Your destination for the day is Tarim, the a Sufi pilgrimage city and home of Islamic education, and the earlier you arrive the better, as today is Friday and being in the town for Friday prayers is a special occasion. If you’re lucky, you may even be able to find some Sufi dancing in town today.  

Overnight: Private residence in Tarim

In the morning, you’ll explore Tarim’s scenic old town on foot, wandering around the souq, exploring the city’s culture and architecture, and visiting the outside of the Al-Muhdhar Mosque, famous throughout Yemen. 

You’ll then take a short detour to the town of Aynat to check out the Sufi shrines and cemetary there, before driving west, past Seiyun and Shibam, to the Doan Valley (Wadi Doan or also spelt Wadi Dawan). 

Along the way, you’ll stop to visit the town of Hajrain, which has tons of stunning mud-brick homes clustered along a hill in the valley. Hajrain is also famous for its honey production and if you’d like you can visit a local honey shop to learn more. 

You’ll reach the top of the cliff near Haid Al Jazil before sunset and can catch the last rays of light leave the valley from the Hays Al Jazil Resort. 

Overnight: Hayd Al Jazil Resort 

After breakfast at the resort, you’ll head out on a hike down the canyon wall to the town of Hufa. The hike is beautiful and offers sweeping views of Wadi Doan and the villages of both Haid Al Jazil and Hufa, a particularly vibrant Doani town, where you can observe local Hadhrami village life. 

In the afternoon, you’ll drive south on the canyon rim towards the coast. After 2-3 hours you’ll arrive in the city of Al Mukalla, the largest city in the Hadhramaut. This port city was held by Al Qaeda for 9 months in 2015, but has since come under tight government control. Upon your arrival, you’ll check into your accommodation for the evening, and then go for a wander around the old city and souq. 

Overnight: Al Mukalla (hotel). 

Before breakfast in Al Mukalla, you’ll visit the fish market, as the fishermen arrive very early with the daily catch. You’ll also get to go for a walk around the marina and check out some of the central parts of town before morning traffic picks up.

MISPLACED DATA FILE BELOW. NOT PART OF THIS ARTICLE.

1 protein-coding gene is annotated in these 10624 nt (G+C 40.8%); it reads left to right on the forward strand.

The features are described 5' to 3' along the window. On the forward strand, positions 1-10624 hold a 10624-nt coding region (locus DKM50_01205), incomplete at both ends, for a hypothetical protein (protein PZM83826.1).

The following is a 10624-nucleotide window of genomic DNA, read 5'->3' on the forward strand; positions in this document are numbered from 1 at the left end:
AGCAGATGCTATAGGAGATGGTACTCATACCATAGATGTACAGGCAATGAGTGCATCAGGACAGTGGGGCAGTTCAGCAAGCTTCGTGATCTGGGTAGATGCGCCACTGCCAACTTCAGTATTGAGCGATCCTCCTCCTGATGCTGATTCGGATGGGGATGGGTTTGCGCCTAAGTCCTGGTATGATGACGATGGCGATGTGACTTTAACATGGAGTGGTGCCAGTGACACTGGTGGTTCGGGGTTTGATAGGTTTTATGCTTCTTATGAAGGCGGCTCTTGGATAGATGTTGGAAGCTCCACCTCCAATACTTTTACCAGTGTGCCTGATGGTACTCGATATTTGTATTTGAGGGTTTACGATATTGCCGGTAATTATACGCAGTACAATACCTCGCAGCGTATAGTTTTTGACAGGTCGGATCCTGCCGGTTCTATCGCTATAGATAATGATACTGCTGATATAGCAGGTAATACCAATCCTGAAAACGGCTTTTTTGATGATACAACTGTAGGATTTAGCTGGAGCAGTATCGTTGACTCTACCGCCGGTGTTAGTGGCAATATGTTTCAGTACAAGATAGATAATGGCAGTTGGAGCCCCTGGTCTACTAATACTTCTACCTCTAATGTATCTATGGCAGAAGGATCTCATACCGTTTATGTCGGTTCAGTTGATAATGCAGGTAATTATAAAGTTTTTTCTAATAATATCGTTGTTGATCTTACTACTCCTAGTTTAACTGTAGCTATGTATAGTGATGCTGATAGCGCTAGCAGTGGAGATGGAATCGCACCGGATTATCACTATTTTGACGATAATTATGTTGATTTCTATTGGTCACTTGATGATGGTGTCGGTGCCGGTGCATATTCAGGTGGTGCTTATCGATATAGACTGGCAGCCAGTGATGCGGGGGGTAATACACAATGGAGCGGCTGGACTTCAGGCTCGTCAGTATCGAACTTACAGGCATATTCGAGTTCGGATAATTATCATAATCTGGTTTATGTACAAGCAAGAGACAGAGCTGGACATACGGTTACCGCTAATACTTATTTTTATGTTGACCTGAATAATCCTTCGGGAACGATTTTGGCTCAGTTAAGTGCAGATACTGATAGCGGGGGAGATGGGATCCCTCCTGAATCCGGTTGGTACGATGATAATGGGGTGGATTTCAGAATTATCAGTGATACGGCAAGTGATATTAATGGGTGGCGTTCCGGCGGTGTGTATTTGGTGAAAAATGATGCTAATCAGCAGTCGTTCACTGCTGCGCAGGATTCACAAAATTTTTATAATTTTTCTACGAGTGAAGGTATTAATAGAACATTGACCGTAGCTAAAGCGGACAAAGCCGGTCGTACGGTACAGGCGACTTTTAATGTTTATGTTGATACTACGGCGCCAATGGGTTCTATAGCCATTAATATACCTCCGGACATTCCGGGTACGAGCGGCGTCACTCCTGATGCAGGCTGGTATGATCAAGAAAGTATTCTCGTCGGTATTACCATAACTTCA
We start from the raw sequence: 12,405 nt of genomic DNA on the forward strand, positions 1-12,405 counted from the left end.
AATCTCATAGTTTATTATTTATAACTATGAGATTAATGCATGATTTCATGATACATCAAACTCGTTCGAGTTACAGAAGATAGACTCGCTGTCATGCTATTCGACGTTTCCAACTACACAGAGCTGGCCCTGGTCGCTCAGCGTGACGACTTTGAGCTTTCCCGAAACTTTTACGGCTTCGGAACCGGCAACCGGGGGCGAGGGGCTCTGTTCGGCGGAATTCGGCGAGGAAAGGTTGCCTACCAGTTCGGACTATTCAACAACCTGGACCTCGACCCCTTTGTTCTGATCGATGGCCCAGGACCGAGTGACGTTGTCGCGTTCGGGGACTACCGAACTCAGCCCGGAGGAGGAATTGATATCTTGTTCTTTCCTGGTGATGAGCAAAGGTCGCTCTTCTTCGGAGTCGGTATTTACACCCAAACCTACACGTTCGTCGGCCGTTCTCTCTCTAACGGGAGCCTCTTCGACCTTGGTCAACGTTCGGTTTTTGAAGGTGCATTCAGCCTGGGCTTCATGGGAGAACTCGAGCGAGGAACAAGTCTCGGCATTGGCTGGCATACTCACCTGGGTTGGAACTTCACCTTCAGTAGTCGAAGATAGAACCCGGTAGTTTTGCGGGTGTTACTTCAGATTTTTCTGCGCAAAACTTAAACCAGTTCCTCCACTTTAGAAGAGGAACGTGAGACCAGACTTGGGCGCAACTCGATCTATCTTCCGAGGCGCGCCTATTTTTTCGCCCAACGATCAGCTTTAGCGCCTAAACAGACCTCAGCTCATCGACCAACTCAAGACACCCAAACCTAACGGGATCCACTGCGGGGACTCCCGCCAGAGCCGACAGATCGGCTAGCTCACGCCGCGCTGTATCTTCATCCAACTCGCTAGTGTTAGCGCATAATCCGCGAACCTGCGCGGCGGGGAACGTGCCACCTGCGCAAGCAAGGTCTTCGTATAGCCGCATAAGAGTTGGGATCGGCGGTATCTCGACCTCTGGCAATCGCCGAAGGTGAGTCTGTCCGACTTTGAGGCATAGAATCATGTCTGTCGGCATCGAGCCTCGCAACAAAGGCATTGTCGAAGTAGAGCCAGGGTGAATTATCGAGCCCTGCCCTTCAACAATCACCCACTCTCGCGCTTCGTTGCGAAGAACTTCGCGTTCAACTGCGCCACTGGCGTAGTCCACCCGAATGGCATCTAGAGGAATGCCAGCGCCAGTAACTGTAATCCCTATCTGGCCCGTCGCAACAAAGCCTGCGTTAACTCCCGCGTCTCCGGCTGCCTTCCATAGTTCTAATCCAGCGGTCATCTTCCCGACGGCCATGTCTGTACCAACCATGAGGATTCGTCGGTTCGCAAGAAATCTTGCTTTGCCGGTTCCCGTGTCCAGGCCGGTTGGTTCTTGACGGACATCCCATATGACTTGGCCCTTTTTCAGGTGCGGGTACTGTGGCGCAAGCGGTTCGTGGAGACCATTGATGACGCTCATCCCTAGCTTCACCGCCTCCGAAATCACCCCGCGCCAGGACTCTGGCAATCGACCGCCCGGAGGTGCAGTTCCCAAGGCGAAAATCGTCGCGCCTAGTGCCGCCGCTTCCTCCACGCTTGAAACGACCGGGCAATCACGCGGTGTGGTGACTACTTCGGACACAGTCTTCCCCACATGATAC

After breakfast, you’ll drive back north to Wadi Doan, where you’ll visit some of the more remote (and stunningly beautiful) towns along the southwestern part of the valley. 

Overnight: Hayd Al Jazil Resort.

After another stunning sunrise over the valley and breakfast in at the Hayd Al Jazil Resort, you’ll continue by car to the northern side of Wadi Doan, visiting the friendly town of Sif. There’s plenty to explore in Wadi Doan, so definitely take some time to explore the towns as you see them throughout the morning. 

After a quick lunch, you’ll visit the walled city of Shibam. Shibam is a UNESCO World Heritage Site and home to some 7,000 inhabitants. The city’s architecture is incredibly unique and has been called the ‘Manhattan of the Desert’ due to the town’s densely concentrated mud-brick high-rises, some over 11-stories tall. You’ll spend the early afternoon wandering around the inside of the town, observing local life and soaking in this incredible place. 

In the late afternoon, as the sun begins to set, you can visit the Shibam viewpoint on the opposite side of the valley. Here, you can enjoy a spectacular view over the city as golden hour engulfs the buildings. If you stay just past sunset you can hear the call to prayer from the local mosques over the city— the experience is quite magical. 

Overnight: Private residence in Seiyun.

Today, after meeting the rest of the group, you will depart from Seiyun to Socotra Island.


Sunset on the Dixam Plateau

The Island of Socotra

Socotra is one of the most isolated landforms on Earth of continental origin, meaning it is non-volcanic. The archipelago is located in the Indian Ocean about half-way between the Arabian Peninsula and the Horn of Africa, having broken off from Mainland Arabia millions of years ago. This geographic isolation, paired with high rocky mountains, plateaus, deserts and vast coastlines have turned Socotra into one of the most distinct ecological hotspots in the world. 

In the 1990s, a team of United Nations biologists conducted a survey of the archipelago’s flora and fauna where they accounted for nearly 700 endemic species. These species, making up around one-third of the flora and fauna on Socotra, are found nowhere else. It’s no wonder why Socotra has been called “the most alien-looking place on Earth.” 

However, Socotra is under immense pressures from within and abroad. The war in Yemen has had devastating effects on the island. While Socotra was not physically impacted by the war, it lost its air links and most of its maritime trade with the mainland. This left Socotra and its 70,000 inhabitants effectively cut off from the outside world, economically strained, and stuck in the middle of a regional power struggle between Arabian Gulf nations.